About Traditional Indian Wedding
Mehandi and Peethi
Bride's hands and feet are decorated with "Mehandi." Various individual ceremonies are organized at the homes of bride and groom.
Baarat (Wedding Procession)
In wedding procession, the groom sits on horse and reaches to wedding place along with relatives and friends. They are greeted by bride's relatives and friends at the entrance of wedding place. The bride's brothers escort groom to the Mandap. The white curtain "antarpata" held in front of the groom signifies that the bride and groom are still separate individuals.
Ganesh Puja (Worship of God)
The bride is escorted to Mandap by her maternal uncles. The curtain is lifted and the bride and groom garland each other. This signifies the beginning of the ceremony that will unite them.
Commencement of Marriage
A canopy is made which is a makeshift structure to conduct wedding ceremonies. The priest commences the marriage and chants vedic mantras.
Kanya Danam (Giving Away of the Daughter)
This ceremony marks change of status of an unmarried lady to a married one. The bride's parents offer her hand to the groom. He places his hand over hers symbolizing his acceptance. The bride's parents then place a long garland (varmala) around the couple, which represents unity, strength and a long prosperous life together.
Paanigrahana or Hasta Milap (Holding the Hand)
The bridegroom stands facing west and the bride sits in front of him facing east. He seizes her hand and recites Vedic hymns for happiness, long life, and a lifelong relationship.
Now the bride's saree is tied with groom's shirt, connoting spiritual and lifelong bond between the two. Both exchange the rings and take oath to be lifelong partner before nuptial fire. Fire, symbolizes divine witness. Samagree (worship material) consisting of crushed sandalwood, herbs, sugar, rice ghee and twigs is offered into the sacred fire to seek God's blessings for the couple.
Agni Parinaya : The Circumambulation of the Fire
This is the most important rite of the entire ceremony. Here the bride and the bridegroom take seven steps together around the nuptial fire (Agni) and make the following seven promises to each other. Each of the seven steps represent the vows made by the couple:
- The first step connotes nourishment; encourage and motivate each other's hopes.
- The second step connotes consolidating relationship.
- The third step connotes preserving wealth.
- The fourth step connotes shared existence by sharing dreams, sorrows, happiness and all other situations.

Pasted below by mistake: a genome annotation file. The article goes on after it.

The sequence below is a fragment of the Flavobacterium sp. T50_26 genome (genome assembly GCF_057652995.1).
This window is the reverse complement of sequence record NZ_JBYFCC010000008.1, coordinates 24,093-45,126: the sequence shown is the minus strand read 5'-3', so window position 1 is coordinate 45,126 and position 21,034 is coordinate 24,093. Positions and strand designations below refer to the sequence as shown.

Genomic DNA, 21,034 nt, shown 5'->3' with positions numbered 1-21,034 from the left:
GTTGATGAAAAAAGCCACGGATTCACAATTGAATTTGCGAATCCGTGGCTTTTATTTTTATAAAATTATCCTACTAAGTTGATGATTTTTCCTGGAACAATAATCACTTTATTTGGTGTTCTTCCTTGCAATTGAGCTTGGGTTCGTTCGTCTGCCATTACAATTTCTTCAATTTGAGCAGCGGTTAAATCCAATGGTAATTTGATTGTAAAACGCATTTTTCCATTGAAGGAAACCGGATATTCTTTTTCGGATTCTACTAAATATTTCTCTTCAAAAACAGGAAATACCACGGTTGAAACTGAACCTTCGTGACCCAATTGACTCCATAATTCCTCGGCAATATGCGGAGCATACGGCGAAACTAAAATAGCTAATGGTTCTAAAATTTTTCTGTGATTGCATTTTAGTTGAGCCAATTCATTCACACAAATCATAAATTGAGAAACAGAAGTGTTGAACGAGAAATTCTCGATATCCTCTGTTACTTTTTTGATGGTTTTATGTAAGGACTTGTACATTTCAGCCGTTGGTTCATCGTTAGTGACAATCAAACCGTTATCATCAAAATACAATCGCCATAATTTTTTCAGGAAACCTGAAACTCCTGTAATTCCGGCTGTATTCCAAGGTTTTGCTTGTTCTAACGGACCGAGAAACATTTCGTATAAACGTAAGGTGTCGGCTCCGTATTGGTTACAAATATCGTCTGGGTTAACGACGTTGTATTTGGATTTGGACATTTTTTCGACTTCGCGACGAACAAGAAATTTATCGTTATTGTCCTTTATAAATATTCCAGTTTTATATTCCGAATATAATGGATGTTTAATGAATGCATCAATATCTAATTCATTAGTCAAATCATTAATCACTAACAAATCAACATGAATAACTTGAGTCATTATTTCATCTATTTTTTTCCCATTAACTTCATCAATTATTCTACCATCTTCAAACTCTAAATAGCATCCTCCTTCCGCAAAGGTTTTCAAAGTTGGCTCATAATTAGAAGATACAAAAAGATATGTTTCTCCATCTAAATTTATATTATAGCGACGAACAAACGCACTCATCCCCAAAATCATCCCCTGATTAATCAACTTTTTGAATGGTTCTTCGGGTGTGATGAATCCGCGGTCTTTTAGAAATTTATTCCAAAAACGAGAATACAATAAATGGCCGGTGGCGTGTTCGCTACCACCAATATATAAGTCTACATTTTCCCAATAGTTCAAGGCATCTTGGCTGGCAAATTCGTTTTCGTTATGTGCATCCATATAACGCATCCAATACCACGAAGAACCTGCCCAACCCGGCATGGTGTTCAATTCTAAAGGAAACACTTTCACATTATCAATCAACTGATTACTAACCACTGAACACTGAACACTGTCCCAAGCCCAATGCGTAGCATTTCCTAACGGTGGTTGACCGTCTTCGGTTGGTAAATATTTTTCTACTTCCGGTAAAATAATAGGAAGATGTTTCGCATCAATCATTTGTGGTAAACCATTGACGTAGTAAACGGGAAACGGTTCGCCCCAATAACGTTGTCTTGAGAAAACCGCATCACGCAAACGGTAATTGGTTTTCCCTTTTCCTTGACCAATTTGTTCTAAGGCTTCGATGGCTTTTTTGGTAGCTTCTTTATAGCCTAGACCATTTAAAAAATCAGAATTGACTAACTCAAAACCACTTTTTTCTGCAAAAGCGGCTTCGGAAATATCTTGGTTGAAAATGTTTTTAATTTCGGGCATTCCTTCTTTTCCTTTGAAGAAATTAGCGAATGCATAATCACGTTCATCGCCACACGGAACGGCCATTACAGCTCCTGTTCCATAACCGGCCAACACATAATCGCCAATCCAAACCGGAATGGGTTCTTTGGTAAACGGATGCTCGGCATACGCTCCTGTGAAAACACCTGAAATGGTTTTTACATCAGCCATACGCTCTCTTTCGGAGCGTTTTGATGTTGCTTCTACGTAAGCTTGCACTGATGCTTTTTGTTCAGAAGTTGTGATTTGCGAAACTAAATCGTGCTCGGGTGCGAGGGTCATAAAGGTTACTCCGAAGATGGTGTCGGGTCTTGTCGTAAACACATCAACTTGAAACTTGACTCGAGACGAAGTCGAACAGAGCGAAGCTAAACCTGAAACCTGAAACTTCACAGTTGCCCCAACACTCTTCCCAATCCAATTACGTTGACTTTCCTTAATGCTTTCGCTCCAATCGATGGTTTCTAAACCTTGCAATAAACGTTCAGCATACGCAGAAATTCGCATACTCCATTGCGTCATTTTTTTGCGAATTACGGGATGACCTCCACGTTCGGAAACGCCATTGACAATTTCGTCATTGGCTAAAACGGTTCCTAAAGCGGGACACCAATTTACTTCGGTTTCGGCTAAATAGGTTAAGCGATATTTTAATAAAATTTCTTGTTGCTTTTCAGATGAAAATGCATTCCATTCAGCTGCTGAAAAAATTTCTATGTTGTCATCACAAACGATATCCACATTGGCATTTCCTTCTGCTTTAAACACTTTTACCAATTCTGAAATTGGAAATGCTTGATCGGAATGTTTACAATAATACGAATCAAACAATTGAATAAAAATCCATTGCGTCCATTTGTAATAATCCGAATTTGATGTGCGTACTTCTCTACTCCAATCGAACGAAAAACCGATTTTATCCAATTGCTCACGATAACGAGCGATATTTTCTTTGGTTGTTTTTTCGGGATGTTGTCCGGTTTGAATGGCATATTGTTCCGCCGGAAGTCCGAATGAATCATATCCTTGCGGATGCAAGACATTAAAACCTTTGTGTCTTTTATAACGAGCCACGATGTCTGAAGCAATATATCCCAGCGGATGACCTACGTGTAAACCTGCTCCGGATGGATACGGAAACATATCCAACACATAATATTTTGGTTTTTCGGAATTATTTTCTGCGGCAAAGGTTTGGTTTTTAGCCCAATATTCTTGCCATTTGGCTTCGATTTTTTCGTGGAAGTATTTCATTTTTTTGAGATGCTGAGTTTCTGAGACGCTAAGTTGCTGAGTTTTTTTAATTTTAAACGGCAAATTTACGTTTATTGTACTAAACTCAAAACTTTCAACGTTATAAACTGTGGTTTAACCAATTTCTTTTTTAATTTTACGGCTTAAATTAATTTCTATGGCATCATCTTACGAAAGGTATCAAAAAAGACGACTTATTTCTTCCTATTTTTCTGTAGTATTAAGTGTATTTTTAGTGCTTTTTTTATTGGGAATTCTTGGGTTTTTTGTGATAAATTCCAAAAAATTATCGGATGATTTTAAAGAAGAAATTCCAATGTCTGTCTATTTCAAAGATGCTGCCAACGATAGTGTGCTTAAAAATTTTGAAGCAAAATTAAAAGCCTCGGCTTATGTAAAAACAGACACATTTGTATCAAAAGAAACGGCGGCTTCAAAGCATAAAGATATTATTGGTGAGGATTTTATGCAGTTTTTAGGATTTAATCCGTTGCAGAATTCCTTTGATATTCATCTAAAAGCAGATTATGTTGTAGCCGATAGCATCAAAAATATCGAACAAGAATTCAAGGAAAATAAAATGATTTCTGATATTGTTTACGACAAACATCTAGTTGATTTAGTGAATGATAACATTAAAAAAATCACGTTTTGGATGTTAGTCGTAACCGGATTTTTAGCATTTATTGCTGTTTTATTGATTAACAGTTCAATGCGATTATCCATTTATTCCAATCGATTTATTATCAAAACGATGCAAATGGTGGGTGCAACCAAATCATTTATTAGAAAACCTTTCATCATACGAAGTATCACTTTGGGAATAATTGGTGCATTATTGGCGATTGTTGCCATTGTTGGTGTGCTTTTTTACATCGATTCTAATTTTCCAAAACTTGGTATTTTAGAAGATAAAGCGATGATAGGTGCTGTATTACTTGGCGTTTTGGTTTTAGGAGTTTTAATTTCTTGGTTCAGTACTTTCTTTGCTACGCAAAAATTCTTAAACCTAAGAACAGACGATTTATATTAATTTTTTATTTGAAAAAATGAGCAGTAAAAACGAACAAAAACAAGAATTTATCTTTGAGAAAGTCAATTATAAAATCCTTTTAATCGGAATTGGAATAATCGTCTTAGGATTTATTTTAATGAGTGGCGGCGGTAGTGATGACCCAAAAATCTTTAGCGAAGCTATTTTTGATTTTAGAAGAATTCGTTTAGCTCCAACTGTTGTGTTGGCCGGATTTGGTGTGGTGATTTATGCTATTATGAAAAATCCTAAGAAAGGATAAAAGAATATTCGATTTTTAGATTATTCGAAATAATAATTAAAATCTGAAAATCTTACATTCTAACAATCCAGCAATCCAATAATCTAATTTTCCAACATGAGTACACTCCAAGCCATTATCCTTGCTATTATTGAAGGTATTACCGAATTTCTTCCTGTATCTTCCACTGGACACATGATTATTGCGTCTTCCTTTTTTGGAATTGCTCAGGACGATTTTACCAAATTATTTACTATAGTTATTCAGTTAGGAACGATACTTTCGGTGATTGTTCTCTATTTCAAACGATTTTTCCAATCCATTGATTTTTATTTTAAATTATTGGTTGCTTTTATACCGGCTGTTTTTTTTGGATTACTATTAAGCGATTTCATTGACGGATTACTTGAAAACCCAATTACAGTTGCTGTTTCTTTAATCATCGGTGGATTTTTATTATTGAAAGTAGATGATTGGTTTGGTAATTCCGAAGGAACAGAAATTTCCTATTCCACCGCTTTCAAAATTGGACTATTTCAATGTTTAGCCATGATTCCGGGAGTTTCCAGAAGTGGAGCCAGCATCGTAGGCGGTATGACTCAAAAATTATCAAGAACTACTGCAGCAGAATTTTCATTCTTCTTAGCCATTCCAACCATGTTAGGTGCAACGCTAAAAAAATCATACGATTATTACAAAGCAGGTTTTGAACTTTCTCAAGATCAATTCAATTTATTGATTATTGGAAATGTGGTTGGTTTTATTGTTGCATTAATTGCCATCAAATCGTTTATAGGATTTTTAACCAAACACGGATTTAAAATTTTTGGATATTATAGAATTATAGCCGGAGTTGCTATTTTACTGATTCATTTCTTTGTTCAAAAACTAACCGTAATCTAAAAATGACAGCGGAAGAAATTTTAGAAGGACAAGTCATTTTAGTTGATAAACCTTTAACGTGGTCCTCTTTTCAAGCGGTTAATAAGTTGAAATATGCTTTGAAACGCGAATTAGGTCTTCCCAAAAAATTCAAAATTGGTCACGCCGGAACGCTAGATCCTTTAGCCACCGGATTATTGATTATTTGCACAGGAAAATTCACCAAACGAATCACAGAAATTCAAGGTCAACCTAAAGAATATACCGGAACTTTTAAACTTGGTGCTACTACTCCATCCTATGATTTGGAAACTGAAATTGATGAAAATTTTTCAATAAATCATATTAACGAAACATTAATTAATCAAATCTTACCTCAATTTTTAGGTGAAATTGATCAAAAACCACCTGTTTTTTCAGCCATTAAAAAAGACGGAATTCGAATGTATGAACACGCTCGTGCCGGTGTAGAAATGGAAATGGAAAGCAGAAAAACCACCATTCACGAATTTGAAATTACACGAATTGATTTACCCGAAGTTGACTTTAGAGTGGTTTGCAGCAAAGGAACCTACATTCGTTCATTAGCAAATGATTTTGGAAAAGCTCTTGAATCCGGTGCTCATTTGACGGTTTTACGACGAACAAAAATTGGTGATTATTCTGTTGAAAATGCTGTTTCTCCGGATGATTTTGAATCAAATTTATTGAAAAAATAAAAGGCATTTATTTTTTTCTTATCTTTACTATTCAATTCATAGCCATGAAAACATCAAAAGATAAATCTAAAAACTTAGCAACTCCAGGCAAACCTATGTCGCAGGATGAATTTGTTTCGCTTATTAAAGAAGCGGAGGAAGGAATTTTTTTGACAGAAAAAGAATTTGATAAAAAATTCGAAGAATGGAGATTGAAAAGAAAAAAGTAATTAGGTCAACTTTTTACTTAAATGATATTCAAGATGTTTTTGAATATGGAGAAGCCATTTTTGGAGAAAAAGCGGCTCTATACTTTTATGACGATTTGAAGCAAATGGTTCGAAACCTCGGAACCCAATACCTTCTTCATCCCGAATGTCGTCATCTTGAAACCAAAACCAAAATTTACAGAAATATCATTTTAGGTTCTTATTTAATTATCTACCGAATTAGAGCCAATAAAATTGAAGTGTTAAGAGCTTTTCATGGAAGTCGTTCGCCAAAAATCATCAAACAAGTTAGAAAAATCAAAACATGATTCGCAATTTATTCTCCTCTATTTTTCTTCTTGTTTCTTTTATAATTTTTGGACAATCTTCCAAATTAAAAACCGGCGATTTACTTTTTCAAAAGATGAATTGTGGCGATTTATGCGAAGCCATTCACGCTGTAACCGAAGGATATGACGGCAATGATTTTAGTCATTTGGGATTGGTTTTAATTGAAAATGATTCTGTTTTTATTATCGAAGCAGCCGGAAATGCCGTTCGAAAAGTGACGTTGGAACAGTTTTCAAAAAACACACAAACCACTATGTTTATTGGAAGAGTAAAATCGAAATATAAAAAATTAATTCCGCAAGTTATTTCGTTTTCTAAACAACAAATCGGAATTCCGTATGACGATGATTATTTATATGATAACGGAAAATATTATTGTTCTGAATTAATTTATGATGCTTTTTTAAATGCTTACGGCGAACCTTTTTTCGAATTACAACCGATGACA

- The fifth step connotes care for our offspring.
- The sixth step connotes inseparable bond and strive for better future.
- The seventh step connotes lifelong co-existence and respecting everyone in the family and respecting spiritual values.
In some communities, only four steps signifying Artha (wealth & prosperity), Dharma (religion & ethics), Kama (love, fertility & family) and Moksha (spiritual liberation) are taken.
Mangal Sutra Dharana
Then, mangalsutra is tied around the neck of the bride symbolizing lifelong bond establishment. Mangalsutra is a thread tied around the neck of the bride.
Sindhoordana or Suhag
The groom places sindhoor (red powder) on the bride's hair symbolizing her as a married woman.
Married women from the bride's family come forth to wish her eternal happiness.
The priest blesses the newlyweds on behalf of the Gods and Goddesses and brings the ceremony to a close with a prayer. He asks the congregation to join him in showering the couple with blessings and good wishes.
The groom's parents bless the couple and offer cloth or flower to the bride (now their daughter-in-law), symbolizing her joining of the groom's family. All those assembled shower flowers on the couple and bless them completing the marriage.
Grahapravesha - Entering the Home
The couple depart from the girl's house after the vidai , for the groom's house. The bride enters the home placing the right foot - considered auspicious, first. When the bride and the groom enter the groom's house, the mother of the groom welcomes the bride by doing an aarti. They sit silently until the stars are visible.